For all your needs and requirements for Will writing, please look no further. Our experienced Will Writing team can help you. Not only that, but we offer you both a face to face and an online service.
So, no matter if you wish to have a FREE consultation either in your home, or online, then we will be there to cover your needs. Being online, we can work with you across the country.
Feel free to contact us to discuss your estate planning needs.
Will Writing Service FAQs
What questions will I be asked when writing a Will?
When writing your Will, you could be asked various questions including, your funeral arrangements, who will get your properties and assets, what will happen to your debts, who will look after non-adult children and pets. When choosing our Will writing service, we will be happy to offer advice and answer any questions.
Do I need two witnesses to make a Will?
Yes, a Will is not legally valid unless it is signed by both a testator and two independent witnesses. These witnesses should not be family or included in your Will.
What are the 3 tests for mental capacity to make a Will?
The testator must be able to understand three points when writing a Will. These include: the nature and effect of making a Will, the claims of those who might expect to benefit from the Will and the extent of his or her estate.
What cannot be included in a Will?
You shouldn’t include any wishes to future generations, joint accounts, life insurance, business partnership and anything you do not completely own. Upon choosing us for your Will writing, we would be happy to outline more of what you can and cannot include.
A brief history of wills
The idea of a basic Will seems straightforward. It gives you the legal right to pass on your property and possessions to anyone you like. Perhaps surprisingly, though, people haven’t always enjoyed this freedom.
Invention of the Will is often credited to a statesman called Solon, who lived in Ancient Greece around 600 years before the birth of Christ. Solon’s law lets people leave all the assets held at the time of death to a chosen individual and to protect someone’s interests after death, instead of everything going automatically to family members.
There were a few restrictions, though. You had to be a citizen of Athens, it didn’t apply to women, slaves, foreigners, or anyone who was adopted. Finally, if you had sons – too bad. They’d automatically inherit your estate anyway.
On the other hand, if you had daughters, you had the choice of bequeathing your assets to men other than family members. The catch was that these men were then obliged to marry their daughters, thus ensuring that wealth always stayed in the family.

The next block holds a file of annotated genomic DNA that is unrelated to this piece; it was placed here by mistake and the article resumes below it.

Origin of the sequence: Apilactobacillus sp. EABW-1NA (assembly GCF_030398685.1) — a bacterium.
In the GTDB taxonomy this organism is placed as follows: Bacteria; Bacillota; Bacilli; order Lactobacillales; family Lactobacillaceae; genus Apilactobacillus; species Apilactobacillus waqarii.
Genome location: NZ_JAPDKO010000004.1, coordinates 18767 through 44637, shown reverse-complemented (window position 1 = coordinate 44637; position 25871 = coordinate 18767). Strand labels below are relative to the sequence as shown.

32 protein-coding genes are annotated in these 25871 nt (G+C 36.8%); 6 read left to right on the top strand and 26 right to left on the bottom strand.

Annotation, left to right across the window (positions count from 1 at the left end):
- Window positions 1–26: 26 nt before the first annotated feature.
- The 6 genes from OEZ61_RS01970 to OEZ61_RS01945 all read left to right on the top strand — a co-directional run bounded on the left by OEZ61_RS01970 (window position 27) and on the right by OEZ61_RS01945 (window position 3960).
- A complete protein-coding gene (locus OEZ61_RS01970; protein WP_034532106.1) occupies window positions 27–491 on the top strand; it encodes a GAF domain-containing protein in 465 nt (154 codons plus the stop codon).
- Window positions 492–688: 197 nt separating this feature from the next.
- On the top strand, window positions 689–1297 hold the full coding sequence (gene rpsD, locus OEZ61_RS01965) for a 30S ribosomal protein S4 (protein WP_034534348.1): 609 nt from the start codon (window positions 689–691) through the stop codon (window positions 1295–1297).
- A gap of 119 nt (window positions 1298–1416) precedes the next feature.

The concept of Wills was further developed by the Romans, who were also keen to keep things in the family. If you omitted a child from your Will without giving a good reason, it could be considered a dereliction of duty and you will simply be ignored.
One way around this was to leave a pittance to your offspring, as this was proof that you truly were thinking straight at the time you made your Will.
Early Roman Wills were spoken aloud in the presence of seven witnesses. However, this oral method relied on witnesses accurately remembering what they’d heard years later, and so was eventually replaced by written Wills.
Rules of Intestacy
In England, a major development of Wills concerned property rights. In 1540, during the reign of King Henry VIII, an Act of Parliament called the Statute of Wills enabled individuals to decide who would inherit their land.
Previously, land could only be passed to surviving relatives. If there were none, it would automatically go to the crown. Furthermore, landowners were understandably unhappy with this state of affairs, and the Statute of Wills was seen as a compromise with the king.
The Statute of Wills was superseded by the Wills Act of 1837. This unified previous legislation governing land and property with rules concerned with personal possessions.
Statute of Wills
Many of the rules introduced in the 1837 Act remain valid today. However, a later Act of Parliament was introduced to govern what happens to people who die without a Will, i.e. intestate. The Administration of Estates Act was introduced in 1925 – less than a quarter of a century after the end of the Victorian era. It’s fair to say that public morals then were very different from what they are today.
It’s probably not too surprising that the Rules of Intestacy outlined in the Act aren’t favourable towards unmarried people who live together. Even now if you die without a Will your estate will go to your blood relatives.
The Rules of Intestacy do recognise civil partnerships as well as marriages. But if the person you share your life with is neither spouse nor civil partner, they’ll receive nothing.
The Intestacy Rules